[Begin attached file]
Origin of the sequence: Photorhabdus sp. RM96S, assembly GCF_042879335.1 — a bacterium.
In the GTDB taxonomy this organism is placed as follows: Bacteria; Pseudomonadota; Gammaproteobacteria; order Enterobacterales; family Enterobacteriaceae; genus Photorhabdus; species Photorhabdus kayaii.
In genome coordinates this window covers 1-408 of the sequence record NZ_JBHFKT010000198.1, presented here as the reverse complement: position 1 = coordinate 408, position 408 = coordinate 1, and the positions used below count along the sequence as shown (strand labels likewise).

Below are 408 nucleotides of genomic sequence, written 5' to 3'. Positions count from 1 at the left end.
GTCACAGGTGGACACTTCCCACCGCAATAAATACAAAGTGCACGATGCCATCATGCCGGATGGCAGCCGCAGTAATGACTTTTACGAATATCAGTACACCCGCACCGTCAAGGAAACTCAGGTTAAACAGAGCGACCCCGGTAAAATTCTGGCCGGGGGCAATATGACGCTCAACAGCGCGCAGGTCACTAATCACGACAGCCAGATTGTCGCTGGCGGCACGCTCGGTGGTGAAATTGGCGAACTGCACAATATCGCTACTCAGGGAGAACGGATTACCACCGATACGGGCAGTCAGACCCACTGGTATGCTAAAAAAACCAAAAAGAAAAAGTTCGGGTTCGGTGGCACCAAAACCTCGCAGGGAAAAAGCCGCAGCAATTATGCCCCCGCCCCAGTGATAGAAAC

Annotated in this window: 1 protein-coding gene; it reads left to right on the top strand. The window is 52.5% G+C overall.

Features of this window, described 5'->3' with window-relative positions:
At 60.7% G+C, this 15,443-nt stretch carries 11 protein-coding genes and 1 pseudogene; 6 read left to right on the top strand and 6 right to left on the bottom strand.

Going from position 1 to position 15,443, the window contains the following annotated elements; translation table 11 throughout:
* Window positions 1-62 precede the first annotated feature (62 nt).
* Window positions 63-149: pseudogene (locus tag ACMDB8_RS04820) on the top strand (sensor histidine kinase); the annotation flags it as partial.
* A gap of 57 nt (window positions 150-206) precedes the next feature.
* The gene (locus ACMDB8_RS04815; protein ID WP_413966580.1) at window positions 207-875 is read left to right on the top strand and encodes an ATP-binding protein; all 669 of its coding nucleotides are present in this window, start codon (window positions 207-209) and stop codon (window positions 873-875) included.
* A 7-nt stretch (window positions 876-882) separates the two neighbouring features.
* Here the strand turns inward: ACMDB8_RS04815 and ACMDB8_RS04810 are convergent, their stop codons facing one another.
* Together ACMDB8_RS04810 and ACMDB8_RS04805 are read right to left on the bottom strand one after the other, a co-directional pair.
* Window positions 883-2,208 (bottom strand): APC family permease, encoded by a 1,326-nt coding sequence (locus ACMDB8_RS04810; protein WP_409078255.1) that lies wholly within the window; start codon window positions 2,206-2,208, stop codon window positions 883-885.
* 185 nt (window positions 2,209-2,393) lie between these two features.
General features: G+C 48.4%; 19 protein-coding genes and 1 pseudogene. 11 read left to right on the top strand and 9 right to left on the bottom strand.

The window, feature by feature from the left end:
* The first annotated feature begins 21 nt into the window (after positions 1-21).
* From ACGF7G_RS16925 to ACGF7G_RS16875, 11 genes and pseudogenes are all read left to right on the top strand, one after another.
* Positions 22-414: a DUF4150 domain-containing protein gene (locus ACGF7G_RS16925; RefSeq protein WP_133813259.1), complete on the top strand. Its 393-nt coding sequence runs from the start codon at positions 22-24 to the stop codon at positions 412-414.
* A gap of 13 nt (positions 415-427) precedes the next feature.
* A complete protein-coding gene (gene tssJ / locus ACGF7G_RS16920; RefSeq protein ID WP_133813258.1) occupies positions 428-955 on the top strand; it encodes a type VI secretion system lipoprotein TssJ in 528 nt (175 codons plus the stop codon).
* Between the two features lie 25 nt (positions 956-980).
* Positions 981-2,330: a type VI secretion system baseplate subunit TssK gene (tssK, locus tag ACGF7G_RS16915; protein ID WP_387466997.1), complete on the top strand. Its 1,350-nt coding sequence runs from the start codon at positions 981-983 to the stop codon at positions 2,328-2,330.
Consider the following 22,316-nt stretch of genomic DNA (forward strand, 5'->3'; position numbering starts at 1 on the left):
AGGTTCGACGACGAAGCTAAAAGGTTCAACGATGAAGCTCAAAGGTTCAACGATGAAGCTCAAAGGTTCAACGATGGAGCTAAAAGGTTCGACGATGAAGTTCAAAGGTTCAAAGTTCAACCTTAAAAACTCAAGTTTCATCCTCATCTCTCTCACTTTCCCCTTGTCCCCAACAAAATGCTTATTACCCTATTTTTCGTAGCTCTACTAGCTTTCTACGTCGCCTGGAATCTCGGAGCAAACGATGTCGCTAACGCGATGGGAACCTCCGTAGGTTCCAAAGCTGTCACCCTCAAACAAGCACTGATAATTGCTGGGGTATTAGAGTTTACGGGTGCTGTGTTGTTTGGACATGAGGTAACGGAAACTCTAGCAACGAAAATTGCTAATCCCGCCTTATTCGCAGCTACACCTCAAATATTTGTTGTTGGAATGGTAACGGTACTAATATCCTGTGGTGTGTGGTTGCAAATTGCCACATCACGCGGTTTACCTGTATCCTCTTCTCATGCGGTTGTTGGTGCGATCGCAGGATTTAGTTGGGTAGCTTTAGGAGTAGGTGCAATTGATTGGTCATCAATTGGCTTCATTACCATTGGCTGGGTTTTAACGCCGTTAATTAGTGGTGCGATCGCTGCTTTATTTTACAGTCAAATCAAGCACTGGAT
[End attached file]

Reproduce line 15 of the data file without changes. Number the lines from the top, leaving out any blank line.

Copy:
* Here the strand turns inward: ACMDB8_RS04815 and ACMDB8_RS04810 are convergent, their stop codons facing one another.